According to Kay Hymowitz, whose new book, “Manning Up,” was featured prominently in the Wall Street Journal in February, “legions of frustrated young women” are dealing with a new crisis in America: modern men refuse to grow up.
It appears the 21st-century male is living a kind of extended adolescence. In the past, it was assumed men would receive a high-school diploma or college degree, then get married and settle down to the responsibilities of work and family life. Today, young men “hang out in a novel sort of limbo,” keeping adulthood at a distance as they enjoy a lifestyle that demands few, if any, obligations.
The question is why – and how – did this happen? And the answer is simple: feminism.
One of the many side effects of the American feminist movement is that men’s traditional role as family man and provider has been eradicated. Today, men compete with women who are more educated than they and who often make more money. That women suggest they don’t need husbands to be happy – or even to have children – rubs salt in an open wound. The result is that men are stuck in a prepubescent quandary.
Rather than focus exclusively on feminism, however, Ms. Hymowitz blames the predicament men are in on something called “The Knowledge Economy.” The Knowledge Economy, she says, prolongs the maturation process in part because the kinds of jobs men used to get – the ones that forced them to grow up – have been usurped by women.
But why is that? Why are there now more women in college than men, and why are there more women in the workforce than ever before? Because ever since the 1960s, feminists have been telling women this is where they belong. Marriage and motherhood are passé, they said – a woman’s true identity can only be found in the workforce. For today’s pre-adults, “what you do is almost synonymous with who you are … starting a family is seldom part of the picture,” writes Hymowitz.
Phyllis Schlafly, the original “anti-feminist,” teams up with Suzanne Venker in a tour-de-force defense of traditional womanhood — don’t miss “The Flipside of Feminism: What Conservative Women Know — and Men Can’t Say”
The reason family life has become an afterthought is because feminism has become thoroughly absorbed in American culture. People don’t have to think about feminism or even acknowledge its presence – it just is. “With women moving ahead in our advanced economy, husbands and fathers are now optional, and the qualities of character men once needed to play their roles – fortitude, stoicism, courage, fidelity – are obsolete, even a little embarrassing,” writes Hymowitz.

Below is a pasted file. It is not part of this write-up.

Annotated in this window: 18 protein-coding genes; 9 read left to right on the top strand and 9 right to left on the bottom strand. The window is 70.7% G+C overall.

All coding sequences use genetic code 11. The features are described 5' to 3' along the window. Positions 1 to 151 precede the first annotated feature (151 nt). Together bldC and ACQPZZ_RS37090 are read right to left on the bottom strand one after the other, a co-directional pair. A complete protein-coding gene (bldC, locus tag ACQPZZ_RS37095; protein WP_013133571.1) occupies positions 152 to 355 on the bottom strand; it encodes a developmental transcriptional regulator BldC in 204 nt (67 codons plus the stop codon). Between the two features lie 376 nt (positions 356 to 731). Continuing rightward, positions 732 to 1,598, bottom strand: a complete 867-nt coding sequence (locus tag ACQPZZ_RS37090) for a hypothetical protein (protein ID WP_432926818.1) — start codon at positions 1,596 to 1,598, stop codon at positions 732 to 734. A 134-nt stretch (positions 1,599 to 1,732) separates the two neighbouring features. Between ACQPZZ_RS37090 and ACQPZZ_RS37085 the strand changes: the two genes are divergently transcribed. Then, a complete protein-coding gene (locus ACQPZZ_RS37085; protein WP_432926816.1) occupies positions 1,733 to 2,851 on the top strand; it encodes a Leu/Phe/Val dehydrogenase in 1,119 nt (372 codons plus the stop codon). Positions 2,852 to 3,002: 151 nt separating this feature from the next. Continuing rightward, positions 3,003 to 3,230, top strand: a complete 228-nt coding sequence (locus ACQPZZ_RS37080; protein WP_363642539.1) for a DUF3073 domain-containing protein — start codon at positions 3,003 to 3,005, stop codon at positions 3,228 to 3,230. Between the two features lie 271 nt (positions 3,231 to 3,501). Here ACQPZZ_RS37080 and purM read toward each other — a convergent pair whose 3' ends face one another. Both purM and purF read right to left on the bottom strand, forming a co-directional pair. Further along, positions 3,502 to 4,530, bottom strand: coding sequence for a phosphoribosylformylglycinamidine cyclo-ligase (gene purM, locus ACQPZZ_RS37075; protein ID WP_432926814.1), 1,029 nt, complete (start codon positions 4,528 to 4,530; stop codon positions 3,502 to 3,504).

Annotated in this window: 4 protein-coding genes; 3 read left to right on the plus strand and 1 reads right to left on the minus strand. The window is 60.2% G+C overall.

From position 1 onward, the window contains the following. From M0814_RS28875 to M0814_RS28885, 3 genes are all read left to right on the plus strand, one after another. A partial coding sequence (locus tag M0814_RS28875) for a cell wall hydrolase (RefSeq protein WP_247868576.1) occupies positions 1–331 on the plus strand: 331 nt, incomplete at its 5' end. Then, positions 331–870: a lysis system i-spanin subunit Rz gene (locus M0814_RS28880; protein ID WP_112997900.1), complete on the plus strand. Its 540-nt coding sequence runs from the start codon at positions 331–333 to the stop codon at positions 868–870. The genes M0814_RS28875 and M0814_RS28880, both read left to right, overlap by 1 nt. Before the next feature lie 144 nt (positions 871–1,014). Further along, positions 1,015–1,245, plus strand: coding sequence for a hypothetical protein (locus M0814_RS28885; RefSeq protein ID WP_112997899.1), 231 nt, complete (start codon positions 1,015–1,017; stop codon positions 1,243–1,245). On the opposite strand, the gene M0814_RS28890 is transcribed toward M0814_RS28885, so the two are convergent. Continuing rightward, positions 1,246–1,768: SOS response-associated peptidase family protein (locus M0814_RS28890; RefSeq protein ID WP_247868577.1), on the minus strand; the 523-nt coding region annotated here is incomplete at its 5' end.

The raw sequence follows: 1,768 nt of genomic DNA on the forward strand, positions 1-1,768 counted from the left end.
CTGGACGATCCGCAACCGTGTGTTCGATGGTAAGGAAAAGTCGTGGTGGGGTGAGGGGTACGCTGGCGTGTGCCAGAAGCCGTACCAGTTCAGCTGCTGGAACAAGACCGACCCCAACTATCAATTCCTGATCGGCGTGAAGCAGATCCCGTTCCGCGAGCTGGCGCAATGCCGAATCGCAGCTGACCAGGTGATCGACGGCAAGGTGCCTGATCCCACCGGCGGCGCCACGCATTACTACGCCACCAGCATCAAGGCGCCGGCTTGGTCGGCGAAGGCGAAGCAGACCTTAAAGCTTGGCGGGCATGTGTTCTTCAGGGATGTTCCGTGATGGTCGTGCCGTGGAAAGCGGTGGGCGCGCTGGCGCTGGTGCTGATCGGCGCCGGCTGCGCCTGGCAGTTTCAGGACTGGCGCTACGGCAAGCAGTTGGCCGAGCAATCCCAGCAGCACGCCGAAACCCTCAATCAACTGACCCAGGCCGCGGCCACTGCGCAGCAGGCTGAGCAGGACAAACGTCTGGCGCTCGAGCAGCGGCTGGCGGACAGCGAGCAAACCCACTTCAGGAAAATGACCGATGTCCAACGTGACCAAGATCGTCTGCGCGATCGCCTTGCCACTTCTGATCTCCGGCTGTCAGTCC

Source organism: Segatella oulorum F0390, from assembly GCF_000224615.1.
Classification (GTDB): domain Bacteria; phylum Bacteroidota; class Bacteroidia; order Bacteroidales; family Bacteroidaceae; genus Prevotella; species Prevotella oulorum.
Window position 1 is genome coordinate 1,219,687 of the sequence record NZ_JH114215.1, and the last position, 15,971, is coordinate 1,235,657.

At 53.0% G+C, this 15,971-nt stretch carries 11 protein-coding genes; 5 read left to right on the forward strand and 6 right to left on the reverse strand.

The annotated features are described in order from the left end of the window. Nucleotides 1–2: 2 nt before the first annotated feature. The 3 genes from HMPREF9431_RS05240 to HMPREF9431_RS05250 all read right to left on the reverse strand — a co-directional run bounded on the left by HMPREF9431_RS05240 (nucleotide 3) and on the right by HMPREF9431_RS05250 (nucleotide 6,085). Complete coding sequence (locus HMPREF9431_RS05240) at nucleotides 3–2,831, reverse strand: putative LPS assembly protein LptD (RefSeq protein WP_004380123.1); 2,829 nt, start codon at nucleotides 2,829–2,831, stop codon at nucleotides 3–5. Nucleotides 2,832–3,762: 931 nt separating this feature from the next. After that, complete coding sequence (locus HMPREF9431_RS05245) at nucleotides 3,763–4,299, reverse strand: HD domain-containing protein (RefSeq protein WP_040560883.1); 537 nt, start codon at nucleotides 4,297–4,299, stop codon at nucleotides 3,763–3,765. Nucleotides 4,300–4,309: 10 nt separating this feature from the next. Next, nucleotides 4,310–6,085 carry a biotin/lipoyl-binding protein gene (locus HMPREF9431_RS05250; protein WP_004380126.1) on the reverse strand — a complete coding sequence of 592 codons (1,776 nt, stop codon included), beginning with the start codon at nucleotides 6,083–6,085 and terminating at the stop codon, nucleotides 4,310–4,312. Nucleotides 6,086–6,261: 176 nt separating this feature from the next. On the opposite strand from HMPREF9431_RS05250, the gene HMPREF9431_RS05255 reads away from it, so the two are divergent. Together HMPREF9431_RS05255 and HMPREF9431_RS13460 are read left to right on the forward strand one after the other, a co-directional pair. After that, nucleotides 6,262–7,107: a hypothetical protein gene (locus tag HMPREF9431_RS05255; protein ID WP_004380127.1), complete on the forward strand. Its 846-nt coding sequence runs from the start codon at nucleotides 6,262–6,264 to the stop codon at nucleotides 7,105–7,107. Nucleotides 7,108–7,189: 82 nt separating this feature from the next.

The result is that the single guy can live in “pig heaven,” and women give up on the idea of marriage and “just go to a sperm bank and get the DNA without the troublesome man.” Indeed, we may recall Jennifer Aniston’s pronouncement last August: “Women are realizing more and more that you don’t have to settle, they don’t have to fiddle with a man to have that child.”
Wake up, America. If we don’t muster the courage to admit the damage feminism has caused – that it has changed the rules drastically and confused the heck out of women and men – we are headed for extinction. Men and women simply don’t know what to do with each other anymore. Women’s nature tells them sex requires love; marriage is important; children are a blessing; and men are necessary. But our feminist culture tells women to sleep around and postpone family life because that will cost them their identities.
As for the men, they are simply responding to what society expects of them. Contrary to what movies like “He’s Just Not That Into You” suggest, most men want to settle down and have children of their own. Countless men would be happy to do so if they did not have sex so freely available and if their girlfriends weren’t so willing to cohabit. This is an inconvenient truth, to be sure – but that doesn’t make it any less true.
A recent Wall Street Journal asks, “Where Have the Good Men Gone?” The answer is simple: Feminists drove them out. The sooner we face this fact, the sooner we will get the good men back.
Suzanne Venker is co-author with Phyllis Schlafly of the forthcoming book The Flipside of Feminism: What Conservative Women Know – and Men Can’t Say.
Suzanne Venker is co-author of the new book “The Flipside of Feminism: What Conservative Women Know – and Men Can’t Say” (WND Books).